Joshua Kutryk and fellow Canadian Jenni Sidey-Gibbons recently became the newest graduates of NASA’s astronaut training program, making them eligible for space missions to the International Space Station, the moon, and potentially to Mars.
On Jan. 10 Kutryk and Sidey-Gibbons became astronauts during a ceremony at NASA’s Johnson Space Centre in Houston. They, along with nine others, graduated into NASA’s Artemis program, which aims to return humanity to the moon by 2024.
“It feels good [to graduate].” said Kutryk in a phone interview. “I’ve dreamed about human space flight since I was kid. I’m not there yet, there’s a lot of training still left to do, but this is certainly a good step. I feel happy today and I think I feel proud as well. Canada has a rich and very successful history in space flight and this is a continuation of that. I’m proud to represent the Canadian Space Agency, I’m proud to be from Canada, from Alberta and I’m really looking forward to what the future has to hold for us.”
Kutryk was born and raised in Fort Saskatchewan, Alberta. Prior to joining the Canadian Space Program he worked as a test pilot in the Royal Canadian Air Force. As a lieutenant-colonel officer in the Air Force Kutryk was in charge of fighter jet evaluations and was responsible for conducting airborne evaluations of new technologies and systems on the CF-18. He holds a bachelor’s degree in mechanical engineering and three separate master’s degrees in flight test engineering, defence studies, and space studies. In July, 2017, Kutryk was selected out of a pool of more than 5,000 candidates to take the gruelling two-year Astronaut Candidate Training Program at the Johnson Space Centre.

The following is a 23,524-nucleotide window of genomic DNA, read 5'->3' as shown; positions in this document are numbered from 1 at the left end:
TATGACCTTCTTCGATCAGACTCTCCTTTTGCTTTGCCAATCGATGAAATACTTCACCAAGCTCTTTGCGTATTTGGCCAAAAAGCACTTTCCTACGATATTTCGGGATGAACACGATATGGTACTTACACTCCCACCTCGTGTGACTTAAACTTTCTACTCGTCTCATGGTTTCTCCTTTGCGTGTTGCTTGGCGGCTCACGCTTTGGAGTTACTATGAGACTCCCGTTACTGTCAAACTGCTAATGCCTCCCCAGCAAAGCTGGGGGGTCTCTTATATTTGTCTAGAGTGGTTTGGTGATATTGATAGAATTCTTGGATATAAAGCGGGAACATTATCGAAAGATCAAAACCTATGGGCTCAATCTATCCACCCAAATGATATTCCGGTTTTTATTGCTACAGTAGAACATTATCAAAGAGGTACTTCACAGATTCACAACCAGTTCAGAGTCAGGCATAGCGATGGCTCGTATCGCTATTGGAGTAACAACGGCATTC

“It’s really awesome stuff what we get to do and what we get to learn,” said Kutryk. There’s a large variety to it, I don’t think any two days are necessarily the same.”
During the training program candidates were versed in all the skills necessary for space flight. Some of the topics covered in training included technical skills training in orbital mechanics, intensive instruction in International Space Station systems, simulated extravehicular activities (spacewalk training), robotics, physiological training, Russian language courses, and sea and wilderness survival training.
“The challenge is balancing all the different demands that are on your time,” explained Kutryk
While every aspect of training was challenging, Kutryk told The Record he found learning the Russian language to be one of the most difficult.
“A lot of the technical subject matter is challenging, but that kind of learning is something I’m familiar with and comfortable with. If I look at Russian, it’s kind of on the exact opposite end of the spectrum, and I found that to be very challenging, and I still do. I still work with a Russian tutor several times a week and will continue to do so for the next few years. That’s a skill thats very challenging to learn but well worth it I’d say.”
A large portion of modules and operations on the ISS are in either Russian or English, therefor all astronauts are required to know both languages.
Although Kutryk and Sidey-Gibbons have now completed the first portion of their formal training, they still have many more hours of training to do before they embark for the final frontier. The difference between their next few years of training and their previous years is that now as certified astronauts they have begun to work in technical astronaut positions at the Johnson Space Centre.
“For me right now I spend a lot of time to interface between the engineering teams on the ground and the crews that are in space,” explained Kutryk. “I spend a lot of time working in the mission control centres, i also spend a lot of time working with the teams that are developing and testing new technologies and procedures that are going to be executed in Huston space in the months and years ahead, which is kind of similar actually to some of the test work I did in my past profession but instead of talking about airplanes we’re talking about humans living in space.”
With the Artemis program, NASA will land the first woman and the next man on the moon. The goal of the trip is to use innovative technologies to explore more the lunar surface than ever before, to access and utilize resources and establish sustainable exploration, and to learn as much as possible in preparation for sending astronauts to Mars. The Artemis program plans to land on the moon in 2024.